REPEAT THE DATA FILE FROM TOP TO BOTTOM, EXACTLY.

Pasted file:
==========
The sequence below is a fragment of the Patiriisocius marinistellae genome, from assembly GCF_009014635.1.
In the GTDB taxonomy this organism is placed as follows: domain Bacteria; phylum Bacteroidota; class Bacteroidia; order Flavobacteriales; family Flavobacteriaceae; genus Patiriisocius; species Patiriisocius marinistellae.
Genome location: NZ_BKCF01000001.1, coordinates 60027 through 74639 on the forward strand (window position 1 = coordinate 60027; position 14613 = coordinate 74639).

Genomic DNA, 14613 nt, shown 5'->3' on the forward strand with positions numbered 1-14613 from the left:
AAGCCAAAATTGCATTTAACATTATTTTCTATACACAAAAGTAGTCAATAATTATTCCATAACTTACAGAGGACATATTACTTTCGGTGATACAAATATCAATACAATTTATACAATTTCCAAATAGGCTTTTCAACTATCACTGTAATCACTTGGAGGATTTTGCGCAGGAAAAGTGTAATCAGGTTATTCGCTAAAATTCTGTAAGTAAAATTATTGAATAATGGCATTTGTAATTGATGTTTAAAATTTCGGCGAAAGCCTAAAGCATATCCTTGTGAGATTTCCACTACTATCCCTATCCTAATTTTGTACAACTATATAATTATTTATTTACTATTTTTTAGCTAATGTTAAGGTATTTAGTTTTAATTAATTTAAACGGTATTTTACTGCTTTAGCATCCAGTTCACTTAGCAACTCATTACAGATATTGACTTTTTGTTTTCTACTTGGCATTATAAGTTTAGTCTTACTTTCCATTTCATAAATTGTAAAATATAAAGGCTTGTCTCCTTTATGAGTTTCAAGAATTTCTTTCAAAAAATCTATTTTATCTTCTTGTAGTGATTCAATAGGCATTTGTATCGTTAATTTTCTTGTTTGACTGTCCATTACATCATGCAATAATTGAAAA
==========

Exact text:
The sequence below is a fragment of the Patiriisocius marinistellae genome, from assembly GCF_009014635.1.
In the GTDB taxonomy this organism is placed as follows: domain Bacteria; phylum Bacteroidota; class Bacteroidia; order Flavobacteriales; family Flavobacteriaceae; genus Patiriisocius; species Patiriisocius marinistellae.
Genome location: NZ_BKCF01000001.1, coordinates 60027 through 74639 on the forward strand (window position 1 = coordinate 60027; position 14613 = coordinate 74639).

Genomic DNA, 14613 nt, shown 5'->3' on the forward strand with positions numbered 1-14613 from the left:
AAGCCAAAATTGCATTTAACATTATTTTCTATACACAAAAGTAGTCAATAATTATTCCATAACTTACAGAGGACATATTACTTTCGGTGATACAAATATCAATACAATTTATACAATTTCCAAATAGGCTTTTCAACTATCACTGTAATCACTTGGAGGATTTTGCGCAGGAAAAGTGTAATCAGGTTATTCGCTAAAATTCTGTAAGTAAAATTATTGAATAATGGCATTTGTAATTGATGTTTAAAATTTCGGCGAAAGCCTAAAGCATATCCTTGTGAGATTTCCACTACTATCCCTATCCTAATTTTGTACAACTATATAATTATTTATTTACTATTTTTTAGCTAATGTTAAGGTATTTAGTTTTAATTAATTTAAACGGTATTTTACTGCTTTAGCATCCAGTTCACTTAGCAACTCATTACAGATATTGACTTTTTGTTTTCTACTTGGCATTATAAGTTTAGTCTTACTTTCCATTTCATAAATTGTAAAATATAAAGGCTTGTCTCCTTTATGAGTTTCAAGAATTTCTTTCAAAAAATCTATTTTATCTTCTTGTAGTGATTCAATAGGCATTTGTATCGTTAATTTTCTTGTTTGACTGTCCATTACATCATGCAATAATTGAAAA